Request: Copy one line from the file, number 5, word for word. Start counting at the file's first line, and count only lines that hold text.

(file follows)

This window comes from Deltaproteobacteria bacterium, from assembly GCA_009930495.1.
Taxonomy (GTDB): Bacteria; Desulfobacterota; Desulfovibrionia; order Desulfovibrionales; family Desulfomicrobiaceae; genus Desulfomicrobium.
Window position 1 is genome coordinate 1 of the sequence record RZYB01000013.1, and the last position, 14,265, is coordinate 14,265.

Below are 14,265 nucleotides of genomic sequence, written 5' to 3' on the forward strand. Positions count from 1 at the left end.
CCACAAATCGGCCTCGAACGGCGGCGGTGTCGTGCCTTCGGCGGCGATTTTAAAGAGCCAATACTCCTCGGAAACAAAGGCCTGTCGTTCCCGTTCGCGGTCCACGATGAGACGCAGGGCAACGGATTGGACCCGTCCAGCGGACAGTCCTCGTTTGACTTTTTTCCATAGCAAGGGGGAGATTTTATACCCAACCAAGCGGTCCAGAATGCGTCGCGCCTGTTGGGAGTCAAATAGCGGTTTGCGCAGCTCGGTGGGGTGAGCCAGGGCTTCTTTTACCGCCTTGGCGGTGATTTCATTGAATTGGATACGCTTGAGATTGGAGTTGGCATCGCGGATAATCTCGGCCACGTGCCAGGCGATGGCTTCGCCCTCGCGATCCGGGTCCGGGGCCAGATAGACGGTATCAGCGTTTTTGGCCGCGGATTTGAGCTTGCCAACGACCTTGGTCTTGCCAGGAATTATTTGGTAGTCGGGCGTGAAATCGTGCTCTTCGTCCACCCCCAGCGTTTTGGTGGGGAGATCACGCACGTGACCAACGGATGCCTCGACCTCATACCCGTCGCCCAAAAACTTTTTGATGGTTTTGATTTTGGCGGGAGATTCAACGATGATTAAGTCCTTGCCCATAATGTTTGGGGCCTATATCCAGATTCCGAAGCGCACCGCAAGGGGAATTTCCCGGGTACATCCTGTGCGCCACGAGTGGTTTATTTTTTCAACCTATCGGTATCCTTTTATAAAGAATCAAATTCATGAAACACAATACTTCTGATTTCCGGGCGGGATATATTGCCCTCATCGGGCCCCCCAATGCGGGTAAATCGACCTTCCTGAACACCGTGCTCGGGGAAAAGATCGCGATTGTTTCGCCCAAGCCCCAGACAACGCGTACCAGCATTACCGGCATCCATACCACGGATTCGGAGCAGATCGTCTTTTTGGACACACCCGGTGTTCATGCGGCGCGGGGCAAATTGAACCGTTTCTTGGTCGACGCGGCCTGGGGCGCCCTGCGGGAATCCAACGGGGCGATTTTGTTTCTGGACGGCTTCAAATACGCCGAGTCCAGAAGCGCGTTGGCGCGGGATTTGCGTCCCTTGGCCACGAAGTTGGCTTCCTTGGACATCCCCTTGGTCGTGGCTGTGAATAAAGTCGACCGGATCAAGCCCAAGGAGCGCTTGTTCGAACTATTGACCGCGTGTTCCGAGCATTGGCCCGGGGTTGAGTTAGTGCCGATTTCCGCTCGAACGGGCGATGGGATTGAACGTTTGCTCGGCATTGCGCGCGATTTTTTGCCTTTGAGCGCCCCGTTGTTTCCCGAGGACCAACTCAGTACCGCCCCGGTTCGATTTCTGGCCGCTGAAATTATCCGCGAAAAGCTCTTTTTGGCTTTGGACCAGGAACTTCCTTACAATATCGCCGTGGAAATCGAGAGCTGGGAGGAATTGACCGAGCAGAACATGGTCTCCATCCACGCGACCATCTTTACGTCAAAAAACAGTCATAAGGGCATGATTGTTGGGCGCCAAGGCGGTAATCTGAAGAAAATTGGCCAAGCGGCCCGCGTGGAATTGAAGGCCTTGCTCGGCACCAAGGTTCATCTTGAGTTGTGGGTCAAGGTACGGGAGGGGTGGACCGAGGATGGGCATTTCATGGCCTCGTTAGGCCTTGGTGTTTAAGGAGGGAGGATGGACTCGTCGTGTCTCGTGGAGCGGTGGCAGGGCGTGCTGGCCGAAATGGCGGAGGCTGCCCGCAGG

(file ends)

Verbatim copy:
CCACAAATCGGCCTCGAACGGCGGCGGTGTCGTGCCTTCGGCGGCGATTTTAAAGAGCCAATACTCCTCGGAAACAAAGGCCTGTCGTTCCCGTTCGCGGTCCACGATGAGACGCAGGGCAACGGATTGGACCCGTCCAGCGGACAGTCCTCGTTTGACTTTTTTCCATAGCAAGGGGGAGATTTTATACCCAACCAAGCGGTCCAGAATGCGTCGCGCCTGTTGGGAGTCAAATAGCGGTTTGCGCAGCTCGGTGGGGTGAGCCAGGGCTTCTTTTACCGCCTTGGCGGTGATTTCATTGAATTGGATACGCTTGAGATTGGAGTTGGCATCGCGGATAATCTCGGCCACGTGCCAGGCGATGGCTTCGCCCTCGCGATCCGGGTCCGGGGCCAGATAGACGGTATCAGCGTTTTTGGCCGCGGATTTGAGCTTGCCAACGACCTTGGTCTTGCCAGGAATTATTTGGTAGTCGGGCGTGAAATCGTGCTCTTCGTCCACCCCCAGCGTTTTGGTGGGGAGATCACGCACGTGACCAACGGATGCCTCGACCTCATACCCGTCGCCCAAAAACTTTTTGATGGTTTTGATTTTGGCGGGAGATTCAACGATGATTAAGTCCTTGCCCATAATGTTTGGGGCCTATATCCAGATTCCGAAGCGCACCGCAAGGGGAATTTCCCGGGTACATCCTGTGCGCCACGAGTGGTTTATTTTTTCAACCTATCGGTATCCTTTTATAAAGAATCAAATTCATGAAACACAATACTTCTGATTTCCGGGCGGGATATATTGCCCTCATCGGGCCCCCCAATGCGGGTAAATCGACCTTCCTGAACACCGTGCTCGGGGAAAAGATCGCGATTGTTTCGCCCAAGCCCCAGACAACGCGTACCAGCATTACCGGCATCCATACCACGGATTCGGAGCAGATCGTCTTTTTGGACACACCCGGTGTTCATGCGGCGCGGGGCAAATTGAACCGTTTCTTGGTCGACGCGGCCTGGGGCGCCCTGCGGGAATCCAACGGGGCGATTTTGTTTCTGGACGGCTTCAAATACGCCGAGTCCAGAAGCGCGTTGGCGCGGGATTTGCGTCCCTTGGCCACGAAGTTGGCTTCCTTGGACATCCCCTTGGTCGTGGCTGTGAATAAAGTCGACCGGATCAAGCCCAAGGAGCGCTTGTTCGAACTATTGACCGCGTGTTCCGAGCATTGGCCCGGGGTTGAGTTAGTGCCGATTTCCGCTCGAACGGGCGATGGGATTGAACGTTTGCTCGGCATTGCGCGCGATTTTTTGCCTTTGAGCGCCCCGTTGTTTCCCGAGGACCAACTCAGTACCGCCCCGGTTCGATTTCTGGCCGCTGAAATTATCCGCGAAAAGCTCTTTTTGGCTTTGGACCAGGAACTTCCTTACAATATCGCCGTGGAAATCGAGAGCTGGGAGGAATTGACCGAGCAGAACATGGTCTCCATCCACGCGACCATCTTTACGTCAAAAAACAGTCATAAGGGCATGATTGTTGGGCGCCAAGGCGGTAATCTGAAGAAAATTGGCCAAGCGGCCCGCGTGGAATTGAAGGCCTTGCTCGGCACCAAGGTTCATCTTGAGTTGTGGGTCAAGGTACGGGAGGGGTGGACCGAGGATGGGCATTTCATGGCCTCGTTAGGCCTTGGTGTTTAAGGAGGGAGGATGGACTCGTCGTGTCTCGTGGAGCGGTGGCAGGGCGTGCTGGCCGAAATGGCGGAGGCTGCCCGCAGG